Also: the next time your author, or an actor, is recording an audio book, why not try videoing that, to show how that fascinating process works? Not so much the technical aspect, but artistically.

Another thought: People who write copy do a very creative job. An undervalued one, as I seem to have insisted before.

Say you had a week to write the best possible blurb for your new literary smash. What would happen if you committed to blogging a draft of it every day of that week, with a short explanation of why you’re trying this approach, what aspect of the work you’re focussing on... and inviting comment on whether it works?

The ultimate laying open of the publishing process would of course be to put a manuscript online, complete with the author’s and editor’s comments and changes, or all to see. Most authors would loathe this idea, and most editors too. But don’t assume it’ll never happen. I bet there are authors who would do it. And if an author is happy to reveal that process of mediation and refinement in which the editor is a vital partner, then why wouldn’t the editor in question be up for it too? “Because it’s weird!” I know. But still.

I’d like to emphasise at this point that I do recognise that all of those ideas represent hours of work and effort, some of it quite uncomfortable. And no one has spare time on their hands. But I would urge you to consider the strategic importance of communicating interestingly, direct to readers, and demonstrating the worth of publishers. Keen readers are interested in this stuff, as we’ve seen. So let’s make use of that interest.

Think about the big book for next spring you’re most passionate about as a company. The one about which you’re saying, “We’ve got to do everything for it. Like When God Was a Rabbit. Like The Passage.”. Then imagine you decided to tell the story of that publication as it’s happening. How well would you come across as a company, as a group of committed, creative people? How great would the book look? 

Challenge your corporate reticence. Be proud. Find clever ways to show the world the creative role you play in the life of bestselling books. It’s not about shouting about your results, it’s about revealing your expertise.

Thursday, 10 May 2012

Guest Post: Jamie d'Ath of The Unsamaritans Book Club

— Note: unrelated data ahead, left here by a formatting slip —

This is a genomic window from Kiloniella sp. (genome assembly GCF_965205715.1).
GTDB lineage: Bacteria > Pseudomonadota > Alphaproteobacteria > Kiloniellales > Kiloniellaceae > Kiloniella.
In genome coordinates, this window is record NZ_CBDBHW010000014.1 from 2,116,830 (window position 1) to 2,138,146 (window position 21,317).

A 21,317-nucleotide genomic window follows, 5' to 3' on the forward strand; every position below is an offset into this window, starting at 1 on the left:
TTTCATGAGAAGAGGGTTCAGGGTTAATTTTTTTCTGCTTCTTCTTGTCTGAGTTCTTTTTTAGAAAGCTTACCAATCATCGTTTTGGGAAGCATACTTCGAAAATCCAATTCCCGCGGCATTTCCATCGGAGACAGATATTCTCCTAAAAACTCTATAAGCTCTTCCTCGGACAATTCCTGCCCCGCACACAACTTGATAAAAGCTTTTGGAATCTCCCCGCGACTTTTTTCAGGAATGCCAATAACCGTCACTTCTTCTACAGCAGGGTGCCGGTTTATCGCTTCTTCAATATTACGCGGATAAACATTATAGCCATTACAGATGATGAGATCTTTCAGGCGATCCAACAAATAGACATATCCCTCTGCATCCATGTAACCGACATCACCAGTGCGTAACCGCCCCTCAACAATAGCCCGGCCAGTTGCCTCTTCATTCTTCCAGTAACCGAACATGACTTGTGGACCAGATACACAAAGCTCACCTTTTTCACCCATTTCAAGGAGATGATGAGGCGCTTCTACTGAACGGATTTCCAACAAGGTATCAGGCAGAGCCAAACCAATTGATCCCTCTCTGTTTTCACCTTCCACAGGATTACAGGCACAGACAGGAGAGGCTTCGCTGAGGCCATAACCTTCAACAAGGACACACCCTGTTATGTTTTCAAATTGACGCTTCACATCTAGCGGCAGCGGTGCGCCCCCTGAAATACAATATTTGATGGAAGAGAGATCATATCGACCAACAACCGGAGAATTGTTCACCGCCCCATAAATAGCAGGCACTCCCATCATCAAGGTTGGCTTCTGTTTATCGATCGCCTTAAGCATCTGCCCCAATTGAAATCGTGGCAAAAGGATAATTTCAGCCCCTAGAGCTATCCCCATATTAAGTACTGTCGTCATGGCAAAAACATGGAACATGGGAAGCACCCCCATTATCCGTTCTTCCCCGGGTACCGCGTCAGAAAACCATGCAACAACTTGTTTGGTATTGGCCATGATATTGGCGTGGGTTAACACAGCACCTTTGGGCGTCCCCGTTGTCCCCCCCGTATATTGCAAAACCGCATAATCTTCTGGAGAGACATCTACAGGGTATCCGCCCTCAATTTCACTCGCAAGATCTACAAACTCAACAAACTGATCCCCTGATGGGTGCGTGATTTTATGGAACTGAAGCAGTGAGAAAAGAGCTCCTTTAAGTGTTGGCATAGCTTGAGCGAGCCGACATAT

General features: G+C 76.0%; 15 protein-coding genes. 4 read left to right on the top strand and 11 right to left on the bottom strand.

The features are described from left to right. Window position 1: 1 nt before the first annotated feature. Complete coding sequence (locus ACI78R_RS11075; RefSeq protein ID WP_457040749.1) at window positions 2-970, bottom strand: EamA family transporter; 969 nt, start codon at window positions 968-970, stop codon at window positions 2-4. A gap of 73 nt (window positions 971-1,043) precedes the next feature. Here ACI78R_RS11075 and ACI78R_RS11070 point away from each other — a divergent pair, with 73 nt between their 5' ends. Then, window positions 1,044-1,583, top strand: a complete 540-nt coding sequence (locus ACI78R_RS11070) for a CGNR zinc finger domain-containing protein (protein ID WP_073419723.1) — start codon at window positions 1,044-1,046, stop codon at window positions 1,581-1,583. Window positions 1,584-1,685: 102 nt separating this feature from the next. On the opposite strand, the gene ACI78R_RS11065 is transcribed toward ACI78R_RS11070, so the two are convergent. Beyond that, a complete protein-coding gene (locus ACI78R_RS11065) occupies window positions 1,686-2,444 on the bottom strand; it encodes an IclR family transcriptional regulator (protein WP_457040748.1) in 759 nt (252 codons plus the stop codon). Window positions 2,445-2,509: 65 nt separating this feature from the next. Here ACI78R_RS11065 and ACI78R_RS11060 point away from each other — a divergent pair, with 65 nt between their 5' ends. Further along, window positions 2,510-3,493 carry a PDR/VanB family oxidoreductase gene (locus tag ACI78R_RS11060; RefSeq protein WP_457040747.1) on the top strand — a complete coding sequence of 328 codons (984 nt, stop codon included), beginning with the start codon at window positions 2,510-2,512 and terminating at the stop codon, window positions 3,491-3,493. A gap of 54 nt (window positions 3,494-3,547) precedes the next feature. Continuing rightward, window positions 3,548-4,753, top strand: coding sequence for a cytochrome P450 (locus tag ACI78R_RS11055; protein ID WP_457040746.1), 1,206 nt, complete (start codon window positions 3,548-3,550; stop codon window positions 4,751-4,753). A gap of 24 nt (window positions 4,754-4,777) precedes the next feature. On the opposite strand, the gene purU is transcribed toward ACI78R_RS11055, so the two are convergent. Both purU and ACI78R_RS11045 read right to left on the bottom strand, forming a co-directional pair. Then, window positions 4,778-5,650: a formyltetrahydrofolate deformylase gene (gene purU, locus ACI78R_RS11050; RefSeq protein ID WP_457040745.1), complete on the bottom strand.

Venue: Jamie and Katie’s
When a show of hands was called to see who had read the book and only two arms were raised, it seemed the discussion would be done and dusted in 5 minutes. Surprisingly though there was a very interesting and well contributed to discussion.
To recap, Fathers and Sons by Ivan Turgenev written in the mid-19th century uses generational conflict to explore the changing demographics and social structure within Russian society post the Crimean War. A relatively short book, Turgenev nevertheless manages to create some complex yet believable characters which give the reader a valuable insight into an important period of Russian history.
GT opened up the discussion with a vivid description of him turning the final pages whilst lying resplendent in his silk bed robe listening to the rain tap dancing on his veranda. His succinct view was that Turgenev’s novel was as relevant today as it was 150 years ago. To be honest most of us were still digesting the big man in his silk robe but Sarah managed to step in kick off the discussion on the meat of the book; the characters. Bazarov, understandably got the most air time.  Despicable, dull, superficial, loathsome, crass, insincere were words thrown up to describe his supposedly unflinching commitment to nihilism, or was that about Marshall? It was widely agreed that conviction to nihilism was sorely tested and broken by his unrequited love for Madame whatsherface. The rationale being, how can you be truly nihilistic if you felt an emotion as strong and irrational as love? Ergo great idea, bad execution pal. The suggestion was that Turgenev was trying to subtly mock the boldness and uncompromising nature of youth which mellows and faces compromise over time.
Frances posed the question, after the savaging of young Bazzy, who was the most likeable character? Arkady seemed to get the nod for his more conciliatory and reasoned approach to life. He was a nihilist but realised the limitations of the movement in its absolute form.  Madame whatsherface got an honourable mention, brought to the fore by James S, but I think that was more recognition for the depth and complexity of her character at a time when woman in literature were painted as stereotypical figures. A certain sympathy was felt for Vasily, Bazarov’s father, who has a realistic perspective on his position in society and whilst is keen for change, understands the need for a link to the past. In contrast Pavel, was felt to be a bit of a pompous plonker.
What came out in the discussion was the impact on the reader of the different translations. Depending on which publication the respective members of the group had read, there was a subtle difference in how the language was handled. Marshall reckoned there was too much use of the word “mate” and felt that was more appropriate for a south Queensland mining tavern than common speak of mid-19th Century Russians.